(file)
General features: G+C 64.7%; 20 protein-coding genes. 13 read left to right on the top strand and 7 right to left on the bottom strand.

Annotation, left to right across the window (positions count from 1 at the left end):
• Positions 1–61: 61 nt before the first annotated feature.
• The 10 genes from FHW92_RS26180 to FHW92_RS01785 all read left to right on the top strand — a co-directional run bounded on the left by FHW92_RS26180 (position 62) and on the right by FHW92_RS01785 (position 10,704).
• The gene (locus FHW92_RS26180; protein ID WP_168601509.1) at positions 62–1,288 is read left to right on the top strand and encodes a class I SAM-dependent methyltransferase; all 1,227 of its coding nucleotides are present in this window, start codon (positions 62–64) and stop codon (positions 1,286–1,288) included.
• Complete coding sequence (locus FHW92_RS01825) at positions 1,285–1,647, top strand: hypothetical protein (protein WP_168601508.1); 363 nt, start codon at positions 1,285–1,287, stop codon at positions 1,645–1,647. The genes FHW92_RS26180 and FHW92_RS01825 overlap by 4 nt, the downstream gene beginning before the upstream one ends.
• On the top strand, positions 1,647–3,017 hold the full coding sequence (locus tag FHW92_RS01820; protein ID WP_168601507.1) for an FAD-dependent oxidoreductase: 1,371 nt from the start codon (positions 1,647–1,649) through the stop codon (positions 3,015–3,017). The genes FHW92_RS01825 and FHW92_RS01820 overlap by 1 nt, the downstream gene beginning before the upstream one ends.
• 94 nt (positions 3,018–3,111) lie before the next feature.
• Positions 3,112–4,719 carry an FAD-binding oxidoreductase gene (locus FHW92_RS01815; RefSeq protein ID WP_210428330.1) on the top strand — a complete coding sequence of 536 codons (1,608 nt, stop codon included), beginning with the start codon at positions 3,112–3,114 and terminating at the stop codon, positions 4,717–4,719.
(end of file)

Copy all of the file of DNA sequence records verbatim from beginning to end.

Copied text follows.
General features: G+C 64.7%; 20 protein-coding genes. 13 read left to right on the top strand and 7 right to left on the bottom strand.

Annotation, left to right across the window (positions count from 1 at the left end):
• Positions 1–61: 61 nt before the first annotated feature.
• The 10 genes from FHW92_RS26180 to FHW92_RS01785 all read left to right on the top strand — a co-directional run bounded on the left by FHW92_RS26180 (position 62) and on the right by FHW92_RS01785 (position 10,704).
• The gene (locus FHW92_RS26180; protein ID WP_168601509.1) at positions 62–1,288 is read left to right on the top strand and encodes a class I SAM-dependent methyltransferase; all 1,227 of its coding nucleotides are present in this window, start codon (positions 62–64) and stop codon (positions 1,286–1,288) included.
• Complete coding sequence (locus FHW92_RS01825) at positions 1,285–1,647, top strand: hypothetical protein (protein WP_168601508.1); 363 nt, start codon at positions 1,285–1,287, stop codon at positions 1,645–1,647. The genes FHW92_RS26180 and FHW92_RS01825 overlap by 4 nt, the downstream gene beginning before the upstream one ends.
• On the top strand, positions 1,647–3,017 hold the full coding sequence (locus tag FHW92_RS01820; protein ID WP_168601507.1) for an FAD-dependent oxidoreductase: 1,371 nt from the start codon (positions 1,647–1,649) through the stop codon (positions 3,015–3,017). The genes FHW92_RS01825 and FHW92_RS01820 overlap by 1 nt, the downstream gene beginning before the upstream one ends.
• 94 nt (positions 3,018–3,111) lie before the next feature.
• Positions 3,112–4,719 carry an FAD-binding oxidoreductase gene (locus FHW92_RS01815; RefSeq protein ID WP_210428330.1) on the top strand — a complete coding sequence of 536 codons (1,608 nt, stop codon included), beginning with the start codon at positions 3,112–3,114 and terminating at the stop codon, positions 4,717–4,719.